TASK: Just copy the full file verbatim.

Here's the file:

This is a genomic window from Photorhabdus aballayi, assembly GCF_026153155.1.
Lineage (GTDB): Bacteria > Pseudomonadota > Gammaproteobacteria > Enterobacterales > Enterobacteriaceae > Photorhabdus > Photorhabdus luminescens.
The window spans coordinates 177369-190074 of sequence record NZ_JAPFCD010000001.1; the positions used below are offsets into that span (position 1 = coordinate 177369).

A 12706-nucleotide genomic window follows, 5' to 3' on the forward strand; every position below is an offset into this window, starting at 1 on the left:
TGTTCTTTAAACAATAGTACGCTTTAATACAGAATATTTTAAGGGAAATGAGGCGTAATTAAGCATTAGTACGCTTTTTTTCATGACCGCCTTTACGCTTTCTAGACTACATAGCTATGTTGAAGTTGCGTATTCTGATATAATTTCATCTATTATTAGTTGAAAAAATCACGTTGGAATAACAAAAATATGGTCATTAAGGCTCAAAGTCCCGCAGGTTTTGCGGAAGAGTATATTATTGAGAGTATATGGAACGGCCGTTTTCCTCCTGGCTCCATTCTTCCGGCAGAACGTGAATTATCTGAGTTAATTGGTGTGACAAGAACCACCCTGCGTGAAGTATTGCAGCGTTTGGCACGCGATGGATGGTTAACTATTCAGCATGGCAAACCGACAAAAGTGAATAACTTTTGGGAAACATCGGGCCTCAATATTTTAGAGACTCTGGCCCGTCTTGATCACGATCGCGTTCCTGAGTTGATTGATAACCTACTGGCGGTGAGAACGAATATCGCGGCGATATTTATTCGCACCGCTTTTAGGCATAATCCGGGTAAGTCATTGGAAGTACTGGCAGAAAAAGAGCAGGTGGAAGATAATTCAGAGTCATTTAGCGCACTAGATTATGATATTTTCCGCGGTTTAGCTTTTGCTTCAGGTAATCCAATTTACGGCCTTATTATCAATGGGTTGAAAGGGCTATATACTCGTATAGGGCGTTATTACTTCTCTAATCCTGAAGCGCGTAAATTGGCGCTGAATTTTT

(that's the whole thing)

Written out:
This is a genomic window from Photorhabdus aballayi, assembly GCF_026153155.1.
Lineage (GTDB): Bacteria > Pseudomonadota > Gammaproteobacteria > Enterobacterales > Enterobacteriaceae > Photorhabdus > Photorhabdus luminescens.
The window spans coordinates 177369-190074 of sequence record NZ_JAPFCD010000001.1; the positions used below are offsets into that span (position 1 = coordinate 177369).

A 12706-nucleotide genomic window follows, 5' to 3' on the forward strand; every position below is an offset into this window, starting at 1 on the left:
TGTTCTTTAAACAATAGTACGCTTTAATACAGAATATTTTAAGGGAAATGAGGCGTAATTAAGCATTAGTACGCTTTTTTTCATGACCGCCTTTACGCTTTCTAGACTACATAGCTATGTTGAAGTTGCGTATTCTGATATAATTTCATCTATTATTAGTTGAAAAAATCACGTTGGAATAACAAAAATATGGTCATTAAGGCTCAAAGTCCCGCAGGTTTTGCGGAAGAGTATATTATTGAGAGTATATGGAACGGCCGTTTTCCTCCTGGCTCCATTCTTCCGGCAGAACGTGAATTATCTGAGTTAATTGGTGTGACAAGAACCACCCTGCGTGAAGTATTGCAGCGTTTGGCACGCGATGGATGGTTAACTATTCAGCATGGCAAACCGACAAAAGTGAATAACTTTTGGGAAACATCGGGCCTCAATATTTTAGAGACTCTGGCCCGTCTTGATCACGATCGCGTTCCTGAGTTGATTGATAACCTACTGGCGGTGAGAACGAATATCGCGGCGATATTTATTCGCACCGCTTTTAGGCATAATCCGGGTAAGTCATTGGAAGTACTGGCAGAAAAAGAGCAGGTGGAAGATAATTCAGAGTCATTTAGCGCACTAGATTATGATATTTTCCGCGGTTTAGCTTTTGCTTCAGGTAATCCAATTTACGGCCTTATTATCAATGGGTTGAAAGGGCTATATACTCGTATAGGGCGTTATTACTTCTCTAATCCTGAAGCGCGTAAATTGGCGCTGAATTTTT